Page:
Drive In Movie Classics
Disc 6: Side B
After embezzling a small fortune in money and jewelry from a Cairo bank, T.F. Stockwell (Herbert Rawlinson) flees by plane over the African jungle. His young daughter Doreen is along for the ride--worst “Take Your Daughter To Work Day” ever--and when the plane crashes during a thunderstorm Doreen runs off into the jungle, where she befriends Sampson, a giant gorilla played by non-gorilla Ray Corrigan.
Years later, Ray Gorman (Buster Crabbe), son of the bank owner, arrives at a village on the outskirts of the jungle in search of the missing fortune. There, he overhears a hunter discussing the White Witch, whom natives say came from a great bird that fell from the sky. Gorman is intrigued. When he saves the life of tribesman Tobo (Prince Modupe), Tobo offers to take Gorman to the mountains where the White Witch is said to live.
The next day, they venture off into a roughly twenty-square-foot patch of jungle, where they’re menaced by stock footage of leopards, lions, alligators and other wild beasts. Close behind them are the seedy bar owner from the village Carl Hurst (Barton MacLane) and his assistant Marie (Fifi D’Orsay), who hope to get their hands on the fortune before Gorman does and who find themselves obliquely threatened by still more stock footage.
Eventually, Gorman and Tobo find Stockwell’s crashed plane, where they‘re attacked by the hulking Sampson. Tobo is frightened off--and unceremoniously disappears from the rest of the movie--but Gorman is saved by the White Witch herself, who turns out to be Doreen (Julie London) all grown up. What follows is a strange, seemingly endless series of scenes during which Gorman tries to simultaneously seduce Doreen and explain to her that her father is a thief.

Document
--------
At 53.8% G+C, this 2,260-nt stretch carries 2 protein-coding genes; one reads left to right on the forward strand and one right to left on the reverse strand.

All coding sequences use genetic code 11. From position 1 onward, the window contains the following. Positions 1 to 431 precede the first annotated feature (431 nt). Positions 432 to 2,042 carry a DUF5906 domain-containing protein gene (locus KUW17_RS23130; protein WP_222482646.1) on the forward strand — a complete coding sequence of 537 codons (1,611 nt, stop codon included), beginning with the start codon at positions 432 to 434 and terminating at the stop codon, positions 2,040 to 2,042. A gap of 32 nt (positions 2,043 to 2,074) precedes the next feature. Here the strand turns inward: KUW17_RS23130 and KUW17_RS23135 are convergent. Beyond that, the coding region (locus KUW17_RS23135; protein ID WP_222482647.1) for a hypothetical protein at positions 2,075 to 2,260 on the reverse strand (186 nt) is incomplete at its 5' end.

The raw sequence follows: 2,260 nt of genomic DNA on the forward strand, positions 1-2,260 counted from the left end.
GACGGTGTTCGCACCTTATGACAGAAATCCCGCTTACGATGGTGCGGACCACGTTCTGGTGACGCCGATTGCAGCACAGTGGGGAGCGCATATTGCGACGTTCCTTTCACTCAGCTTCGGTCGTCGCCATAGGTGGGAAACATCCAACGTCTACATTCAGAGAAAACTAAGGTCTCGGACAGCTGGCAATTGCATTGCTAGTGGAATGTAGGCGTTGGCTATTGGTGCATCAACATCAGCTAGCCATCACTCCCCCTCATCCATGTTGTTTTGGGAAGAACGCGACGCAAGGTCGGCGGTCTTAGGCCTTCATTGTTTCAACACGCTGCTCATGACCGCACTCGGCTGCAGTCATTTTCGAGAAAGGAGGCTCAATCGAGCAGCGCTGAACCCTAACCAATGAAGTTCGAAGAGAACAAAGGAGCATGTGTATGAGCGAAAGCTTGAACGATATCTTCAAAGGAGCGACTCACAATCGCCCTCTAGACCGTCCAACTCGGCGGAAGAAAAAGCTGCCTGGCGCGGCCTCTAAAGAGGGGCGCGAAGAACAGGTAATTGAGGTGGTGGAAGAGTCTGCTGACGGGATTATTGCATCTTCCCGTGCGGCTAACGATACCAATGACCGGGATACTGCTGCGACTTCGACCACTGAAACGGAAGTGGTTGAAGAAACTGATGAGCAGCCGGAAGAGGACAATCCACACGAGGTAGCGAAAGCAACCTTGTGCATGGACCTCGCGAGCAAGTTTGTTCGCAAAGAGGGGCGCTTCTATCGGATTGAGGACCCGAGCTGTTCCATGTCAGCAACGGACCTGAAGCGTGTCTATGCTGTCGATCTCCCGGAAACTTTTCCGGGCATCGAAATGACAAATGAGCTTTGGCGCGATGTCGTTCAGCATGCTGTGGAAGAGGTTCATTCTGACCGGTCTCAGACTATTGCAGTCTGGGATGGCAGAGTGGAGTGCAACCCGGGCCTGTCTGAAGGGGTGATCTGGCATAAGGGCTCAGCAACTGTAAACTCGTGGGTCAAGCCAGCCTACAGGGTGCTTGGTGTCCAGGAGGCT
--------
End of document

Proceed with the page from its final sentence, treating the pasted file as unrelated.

“Whether you like it or not I’m going to take that stolen fortune back to the people it rightfully belongs to,” Gorman tells her. “And I’m not going to let a stubborn little savage like you stand in my way.”
“What are you trying to say?” asks Doreen.
“I’m trying to tell you I’m going to take that stuff back.”
“If you do,” says Doreen, “I’ll call Sampson.”
“I’d like to wring that pretty little neck of yours,” says Gorman with obvious affection.
Imagine a Cassavetes’ film with its conflicted characters, its meandering dialogue, its emotional highs and lows, then replace Peter Falk with a barrel-chested man in a pith helmet, put Gena Rowlands in a leopard-print dress, and set it in a cave--then you might have something like Nabonga’s circuitous, talk-heavy second act.
Thankfully, Carl and Marie finally arrive at the jungle lair to break up the monotony. Carl and Gorman fight. Carl shoots Gorman. Doreen tries to protect her treasure. Carl threatens Doreen. Gorman, still alive, saves her at the last minute, and Sampson, as you might expect, rampages. That’s about it. It’s quite fun--no surprise there, since it was directed by b-movie veteran Sam Newfield, who, among his 273 directorial efforts, helmed the Mystery Science Theater classics The Lost Continent and I Accuse My Parents. If nothing else, Nabonga’s a reminder of a simpler time, when a couple palm trees wobbling against a painted backdrop were enough to imply a jungle and a sweaty man in an ape suit was considered a viable stand in for the real thing. Verisimilitude, characterization, narrative, drama, irony, genuine emotion, relatable situations, and all that other hogwash--that’s for the Cassavetes of the world, not the Nabonga’s.